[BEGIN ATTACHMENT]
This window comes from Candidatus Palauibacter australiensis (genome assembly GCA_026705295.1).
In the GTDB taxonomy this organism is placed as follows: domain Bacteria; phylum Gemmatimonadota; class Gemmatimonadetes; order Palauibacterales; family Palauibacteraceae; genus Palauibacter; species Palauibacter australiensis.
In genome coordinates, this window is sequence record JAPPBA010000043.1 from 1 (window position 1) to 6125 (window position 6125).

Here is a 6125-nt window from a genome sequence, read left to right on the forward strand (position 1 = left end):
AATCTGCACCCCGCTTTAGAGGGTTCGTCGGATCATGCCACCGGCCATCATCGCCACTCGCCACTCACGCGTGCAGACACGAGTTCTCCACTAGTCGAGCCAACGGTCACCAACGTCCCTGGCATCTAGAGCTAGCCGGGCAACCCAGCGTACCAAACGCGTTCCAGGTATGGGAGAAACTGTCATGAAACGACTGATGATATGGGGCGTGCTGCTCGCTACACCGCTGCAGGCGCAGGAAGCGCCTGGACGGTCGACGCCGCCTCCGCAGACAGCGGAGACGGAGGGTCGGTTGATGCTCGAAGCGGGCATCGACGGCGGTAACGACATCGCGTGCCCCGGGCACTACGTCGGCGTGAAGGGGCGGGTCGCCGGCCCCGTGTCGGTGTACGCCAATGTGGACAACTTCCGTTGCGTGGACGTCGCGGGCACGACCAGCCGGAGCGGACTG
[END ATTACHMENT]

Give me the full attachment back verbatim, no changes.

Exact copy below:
This window comes from Candidatus Palauibacter australiensis (genome assembly GCA_026705295.1).
In the GTDB taxonomy this organism is placed as follows: domain Bacteria; phylum Gemmatimonadota; class Gemmatimonadetes; order Palauibacterales; family Palauibacteraceae; genus Palauibacter; species Palauibacter australiensis.
In genome coordinates, this window is sequence record JAPPBA010000043.1 from 1 (window position 1) to 6125 (window position 6125).

Here is a 6125-nt window from a genome sequence, read left to right on the forward strand (position 1 = left end):
AATCTGCACCCCGCTTTAGAGGGTTCGTCGGATCATGCCACCGGCCATCATCGCCACTCGCCACTCACGCGTGCAGACACGAGTTCTCCACTAGTCGAGCCAACGGTCACCAACGTCCCTGGCATCTAGAGCTAGCCGGGCAACCCAGCGTACCAAACGCGTTCCAGGTATGGGAGAAACTGTCATGAAACGACTGATGATATGGGGCGTGCTGCTCGCTACACCGCTGCAGGCGCAGGAAGCGCCTGGACGGTCGACGCCGCCTCCGCAGACAGCGGAGACGGAGGGTCGGTTGATGCTCGAAGCGGGCATCGACGGCGGTAACGACATCGCGTGCCCCGGGCACTACGTCGGCGTGAAGGGGCGGGTCGCCGGCCCCGTGTCGGTGTACGCCAATGTGGACAACTTCCGTTGCGTGGACGTCGCGGGCACGACCAGCCGGAGCGGACTG